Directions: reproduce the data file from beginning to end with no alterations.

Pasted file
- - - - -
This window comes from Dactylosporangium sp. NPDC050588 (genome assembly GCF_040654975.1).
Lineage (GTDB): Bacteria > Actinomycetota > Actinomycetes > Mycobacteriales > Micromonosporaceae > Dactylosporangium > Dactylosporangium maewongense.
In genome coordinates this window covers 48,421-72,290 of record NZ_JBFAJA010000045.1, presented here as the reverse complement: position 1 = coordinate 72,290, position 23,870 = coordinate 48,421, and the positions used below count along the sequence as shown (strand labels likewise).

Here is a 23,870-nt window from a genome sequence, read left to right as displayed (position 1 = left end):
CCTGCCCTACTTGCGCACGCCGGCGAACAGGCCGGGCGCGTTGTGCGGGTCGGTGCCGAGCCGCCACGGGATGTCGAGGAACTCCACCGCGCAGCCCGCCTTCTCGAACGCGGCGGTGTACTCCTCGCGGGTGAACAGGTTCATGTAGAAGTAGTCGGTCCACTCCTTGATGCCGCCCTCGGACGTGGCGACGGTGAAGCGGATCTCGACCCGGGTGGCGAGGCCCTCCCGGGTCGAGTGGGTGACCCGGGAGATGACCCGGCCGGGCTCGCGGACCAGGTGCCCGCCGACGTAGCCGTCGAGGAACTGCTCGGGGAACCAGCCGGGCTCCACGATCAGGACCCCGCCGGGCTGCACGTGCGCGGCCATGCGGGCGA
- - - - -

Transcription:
This window comes from Dactylosporangium sp. NPDC050588 (genome assembly GCF_040654975.1).
Lineage (GTDB): Bacteria > Actinomycetota > Actinomycetes > Mycobacteriales > Micromonosporaceae > Dactylosporangium > Dactylosporangium maewongense.
In genome coordinates this window covers 48,421-72,290 of record NZ_JBFAJA010000045.1, presented here as the reverse complement: position 1 = coordinate 72,290, position 23,870 = coordinate 48,421, and the positions used below count along the sequence as shown (strand labels likewise).

Here is a 23,870-nt window from a genome sequence, read left to right as displayed (position 1 = left end):
CCTGCCCTACTTGCGCACGCCGGCGAACAGGCCGGGCGCGTTGTGCGGGTCGGTGCCGAGCCGCCACGGGATGTCGAGGAACTCCACCGCGCAGCCCGCCTTCTCGAACGCGGCGGTGTACTCCTCGCGGGTGAACAGGTTCATGTAGAAGTAGTCGGTCCACTCCTTGATGCCGCCCTCGGACGTGGCGACGGTGAAGCGGATCTCGACCCGGGTGGCGAGGCCCTCCCGGGTCGAGTGGGTGACCCGGGAGATGACCCGGCCGGGCTCGCGGACCAGGTGCCCGCCGACGTAGCCGTCGAGGAACTGCTCGGGGAACCAGCCGGGCTCCACGATCAGGACCCCGCCGGGCTGCACGTGCGCGGCCATGCGGGCGA